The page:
Poor application security is responsible for over 55% of security attacks, according to the 2020 NTT Ltd Global Threat Intelligence Report. In the latest NTT GTIC monthly report (November) it takes a closer look at this issue. It devotes more than half of the monthly report looking at what can be done to improve application security.
Putting that 55% of security attacks against applications into context is another stat from the report. NTT cites Gartner Group saying its 2020 Security Market Segment report puts spending at US$59 billion annually. But how much of that is focused on application security? The answer is just $3.3 billion, around 5.5% of the budget. A more representative amount would be in excess of $32 billion.
Exacerbating the problem over 2020 has been the move to Work From Home as a result of the current pandemic. WFH is likely to continue not just into 2021 but for many companies, it is a long term strategy. That means organisations need to pay much more attention to application security.
Why is application security such a problem?
It is easy to say a lack of funds causes the problem, but that’s a simplistic response. So is it a failure of the way we write software? Possibly. Zach Jones, Sr. Director of Detection Research, WhiteHat Security, US says there are three categories of application security risk:
- Assemble: Risk inherited whenever we bring together the components we rely on as the bedrock of our applications, like OS packages, frameworks and libraries.
- Build: Risk created when we implement features without security by design or appropriate security controls.
- Configure: Risk created when we deploy our applications to enable new functionality without hardening defaults and evolving past development setups.
Jones goes on to write: “Traditional IT security capabilities provide some visibility to risks in the assemble and configure categories, but almost no visibility into the risks of the build category. These risks are created by the features developed to meet the specific needs of the business and the functions the application performs on behalf of a user. Notably, seven of the OWASP top ten application security risks are flaws which fall into the ‘build’ category of application risks.”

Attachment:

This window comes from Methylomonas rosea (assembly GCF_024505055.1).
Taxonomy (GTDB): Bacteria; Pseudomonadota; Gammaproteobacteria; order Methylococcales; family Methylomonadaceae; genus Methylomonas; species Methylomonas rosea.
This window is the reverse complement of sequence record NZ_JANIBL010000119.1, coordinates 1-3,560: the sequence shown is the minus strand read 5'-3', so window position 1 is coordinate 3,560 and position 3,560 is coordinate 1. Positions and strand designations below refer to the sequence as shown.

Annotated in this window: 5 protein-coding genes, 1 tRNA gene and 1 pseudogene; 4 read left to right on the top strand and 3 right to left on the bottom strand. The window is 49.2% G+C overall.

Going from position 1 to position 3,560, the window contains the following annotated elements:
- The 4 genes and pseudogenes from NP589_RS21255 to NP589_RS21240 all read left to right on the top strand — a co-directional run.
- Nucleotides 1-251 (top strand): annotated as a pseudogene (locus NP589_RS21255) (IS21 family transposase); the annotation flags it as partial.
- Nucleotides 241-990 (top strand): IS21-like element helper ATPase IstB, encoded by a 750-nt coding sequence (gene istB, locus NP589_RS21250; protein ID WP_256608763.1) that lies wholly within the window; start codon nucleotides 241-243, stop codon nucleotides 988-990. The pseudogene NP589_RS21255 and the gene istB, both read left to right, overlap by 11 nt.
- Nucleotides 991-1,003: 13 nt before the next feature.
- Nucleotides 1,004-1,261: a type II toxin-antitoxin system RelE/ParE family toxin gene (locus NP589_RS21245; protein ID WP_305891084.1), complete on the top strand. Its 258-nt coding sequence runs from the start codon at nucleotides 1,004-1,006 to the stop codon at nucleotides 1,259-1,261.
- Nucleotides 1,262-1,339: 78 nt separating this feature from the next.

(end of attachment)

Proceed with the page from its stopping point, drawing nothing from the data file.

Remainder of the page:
What is required to solve the problem?
Jones believes that organisations need to start looking at three key techniques to improve application security – DAST, SAST and SCA. All of these can be delivered through in-house teams or outsourced. The key, however, is not who does it but that someone does the testing.
For each of the three techniques, Jones provides a set of pros and cons. Look at any organisation, and those pros and cons are easy to see.
Dynamic Application Security Testing (DAST)
DAST tests applications from the perspective of an attacker. The test teams use the same tools that are available to attackers to find flaws. It is an approach that most red team testing uses. However, many organisations do not have a red team test process, either internally or externally. By not thinking like an attacker, they fail to understand what makes their applications vulnerable.
To make DAST effective, Jones believes there has to be a mix of automated and manual testing. Known attacks and brute force attacks are best automated. Manual testing is ideal for finding errors in business logic and should be combined with other forms of attack, such as social engineering. The latter is ideal for finding out how users really implement a process rather than how process engineers think it works.
Static Application Security Testing (SAST)
SAST is widely used inside many organisations and often integrated into the Integrated Development Environment (IDE). Whenever developers check-in code, an automated set of static tests can be run against it. It provides a quick view of any issues with the code and enables them to be rectified before the build phase.